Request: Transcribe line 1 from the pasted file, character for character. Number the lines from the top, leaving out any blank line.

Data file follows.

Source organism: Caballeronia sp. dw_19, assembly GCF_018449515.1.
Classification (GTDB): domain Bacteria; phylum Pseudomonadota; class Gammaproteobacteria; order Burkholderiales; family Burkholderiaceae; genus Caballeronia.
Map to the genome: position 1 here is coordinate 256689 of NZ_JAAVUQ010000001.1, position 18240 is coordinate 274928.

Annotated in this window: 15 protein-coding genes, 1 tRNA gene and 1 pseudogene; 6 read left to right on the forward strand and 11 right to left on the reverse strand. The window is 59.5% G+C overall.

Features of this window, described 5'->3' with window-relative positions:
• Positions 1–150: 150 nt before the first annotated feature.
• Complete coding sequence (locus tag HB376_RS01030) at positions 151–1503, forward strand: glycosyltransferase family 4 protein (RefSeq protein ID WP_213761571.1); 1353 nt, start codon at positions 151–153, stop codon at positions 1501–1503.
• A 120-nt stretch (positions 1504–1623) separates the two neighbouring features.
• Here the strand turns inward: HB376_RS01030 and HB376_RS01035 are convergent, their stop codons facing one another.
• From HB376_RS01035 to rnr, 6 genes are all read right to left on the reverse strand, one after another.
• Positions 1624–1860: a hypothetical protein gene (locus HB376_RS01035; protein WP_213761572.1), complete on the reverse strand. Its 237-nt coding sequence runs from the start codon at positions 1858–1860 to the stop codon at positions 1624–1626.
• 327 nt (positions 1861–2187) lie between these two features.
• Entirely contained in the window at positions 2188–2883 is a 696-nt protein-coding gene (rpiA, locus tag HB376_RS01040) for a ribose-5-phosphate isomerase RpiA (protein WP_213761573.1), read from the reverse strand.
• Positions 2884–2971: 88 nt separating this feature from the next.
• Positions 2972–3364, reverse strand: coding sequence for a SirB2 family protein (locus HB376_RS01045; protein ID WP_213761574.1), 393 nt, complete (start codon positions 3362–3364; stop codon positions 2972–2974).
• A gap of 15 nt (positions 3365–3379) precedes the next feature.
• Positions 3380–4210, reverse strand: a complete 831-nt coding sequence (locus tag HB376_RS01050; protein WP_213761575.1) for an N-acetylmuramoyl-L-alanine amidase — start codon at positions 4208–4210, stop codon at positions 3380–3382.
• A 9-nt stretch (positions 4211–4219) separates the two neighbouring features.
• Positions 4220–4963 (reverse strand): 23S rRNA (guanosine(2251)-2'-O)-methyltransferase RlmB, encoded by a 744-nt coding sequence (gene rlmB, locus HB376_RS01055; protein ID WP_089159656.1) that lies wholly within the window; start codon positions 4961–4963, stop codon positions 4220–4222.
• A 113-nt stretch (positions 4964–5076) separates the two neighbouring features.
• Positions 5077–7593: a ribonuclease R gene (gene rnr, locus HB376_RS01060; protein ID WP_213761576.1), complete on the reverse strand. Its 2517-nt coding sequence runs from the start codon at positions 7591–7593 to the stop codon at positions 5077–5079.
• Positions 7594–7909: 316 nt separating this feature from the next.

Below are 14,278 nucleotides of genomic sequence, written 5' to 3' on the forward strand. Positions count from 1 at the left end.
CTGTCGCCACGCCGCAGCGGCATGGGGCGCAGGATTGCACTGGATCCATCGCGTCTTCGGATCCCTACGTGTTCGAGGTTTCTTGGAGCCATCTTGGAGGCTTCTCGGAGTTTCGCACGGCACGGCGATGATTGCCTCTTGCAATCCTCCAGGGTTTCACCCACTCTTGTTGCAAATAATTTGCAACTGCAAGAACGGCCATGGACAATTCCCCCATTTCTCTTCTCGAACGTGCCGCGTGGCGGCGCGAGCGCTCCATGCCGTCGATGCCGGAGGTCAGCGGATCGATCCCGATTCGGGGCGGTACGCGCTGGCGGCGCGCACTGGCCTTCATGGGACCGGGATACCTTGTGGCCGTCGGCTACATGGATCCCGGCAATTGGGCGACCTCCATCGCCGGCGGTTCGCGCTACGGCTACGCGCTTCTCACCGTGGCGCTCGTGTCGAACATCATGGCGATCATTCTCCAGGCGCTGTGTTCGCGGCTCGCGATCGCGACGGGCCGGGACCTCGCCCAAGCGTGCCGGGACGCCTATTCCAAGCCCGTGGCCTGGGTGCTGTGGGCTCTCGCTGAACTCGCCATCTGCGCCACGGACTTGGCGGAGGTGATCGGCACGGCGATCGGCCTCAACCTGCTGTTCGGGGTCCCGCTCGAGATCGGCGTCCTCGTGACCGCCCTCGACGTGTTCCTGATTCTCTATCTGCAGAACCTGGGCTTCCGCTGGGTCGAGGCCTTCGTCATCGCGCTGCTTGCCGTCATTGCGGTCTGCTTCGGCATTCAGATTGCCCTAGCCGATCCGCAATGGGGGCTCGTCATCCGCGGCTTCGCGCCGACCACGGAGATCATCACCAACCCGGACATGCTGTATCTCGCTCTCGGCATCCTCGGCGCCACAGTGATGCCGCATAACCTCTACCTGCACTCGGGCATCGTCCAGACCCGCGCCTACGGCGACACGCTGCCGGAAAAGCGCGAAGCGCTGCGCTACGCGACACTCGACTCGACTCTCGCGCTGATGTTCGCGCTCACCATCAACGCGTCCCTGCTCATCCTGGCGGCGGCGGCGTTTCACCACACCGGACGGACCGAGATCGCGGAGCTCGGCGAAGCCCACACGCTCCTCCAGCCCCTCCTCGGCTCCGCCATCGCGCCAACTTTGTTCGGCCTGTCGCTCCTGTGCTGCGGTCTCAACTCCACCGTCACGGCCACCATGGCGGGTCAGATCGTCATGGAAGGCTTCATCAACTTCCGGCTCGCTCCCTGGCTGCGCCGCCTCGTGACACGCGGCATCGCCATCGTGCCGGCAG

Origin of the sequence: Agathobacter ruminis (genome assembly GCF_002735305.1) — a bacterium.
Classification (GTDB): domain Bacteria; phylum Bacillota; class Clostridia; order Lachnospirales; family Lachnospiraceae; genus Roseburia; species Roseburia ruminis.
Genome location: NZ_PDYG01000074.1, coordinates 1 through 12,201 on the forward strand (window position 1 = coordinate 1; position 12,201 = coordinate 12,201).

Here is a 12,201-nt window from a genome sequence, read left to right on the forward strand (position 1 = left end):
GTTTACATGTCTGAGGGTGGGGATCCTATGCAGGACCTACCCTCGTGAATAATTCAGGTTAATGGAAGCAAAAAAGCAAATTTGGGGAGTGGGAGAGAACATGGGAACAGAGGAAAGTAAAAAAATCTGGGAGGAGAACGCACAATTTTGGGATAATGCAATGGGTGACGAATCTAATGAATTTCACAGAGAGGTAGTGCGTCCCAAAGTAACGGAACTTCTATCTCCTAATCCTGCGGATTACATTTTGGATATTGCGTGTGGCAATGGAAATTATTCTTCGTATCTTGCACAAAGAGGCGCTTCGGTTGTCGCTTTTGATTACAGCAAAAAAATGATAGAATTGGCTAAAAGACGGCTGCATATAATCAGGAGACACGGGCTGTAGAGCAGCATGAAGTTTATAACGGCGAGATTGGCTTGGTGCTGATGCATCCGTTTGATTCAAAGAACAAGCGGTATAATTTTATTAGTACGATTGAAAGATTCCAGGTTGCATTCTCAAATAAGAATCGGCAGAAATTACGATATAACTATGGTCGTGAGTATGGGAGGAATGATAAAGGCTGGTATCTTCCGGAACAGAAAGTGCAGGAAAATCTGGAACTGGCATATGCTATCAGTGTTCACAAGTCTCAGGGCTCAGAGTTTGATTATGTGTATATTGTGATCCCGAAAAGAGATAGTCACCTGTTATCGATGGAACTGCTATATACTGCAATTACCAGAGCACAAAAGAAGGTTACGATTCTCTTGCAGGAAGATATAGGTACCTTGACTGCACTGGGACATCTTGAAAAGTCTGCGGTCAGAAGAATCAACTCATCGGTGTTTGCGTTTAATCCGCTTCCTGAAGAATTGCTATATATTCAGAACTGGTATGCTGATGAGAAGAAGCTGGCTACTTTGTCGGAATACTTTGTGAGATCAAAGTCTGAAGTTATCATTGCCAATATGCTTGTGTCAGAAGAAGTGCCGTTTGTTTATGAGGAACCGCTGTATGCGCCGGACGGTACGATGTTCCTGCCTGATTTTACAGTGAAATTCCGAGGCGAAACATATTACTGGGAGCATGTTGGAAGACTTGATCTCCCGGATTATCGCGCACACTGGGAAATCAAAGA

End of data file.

Source organism: Caballeronia sp. dw_19, assembly GCF_018449515.1.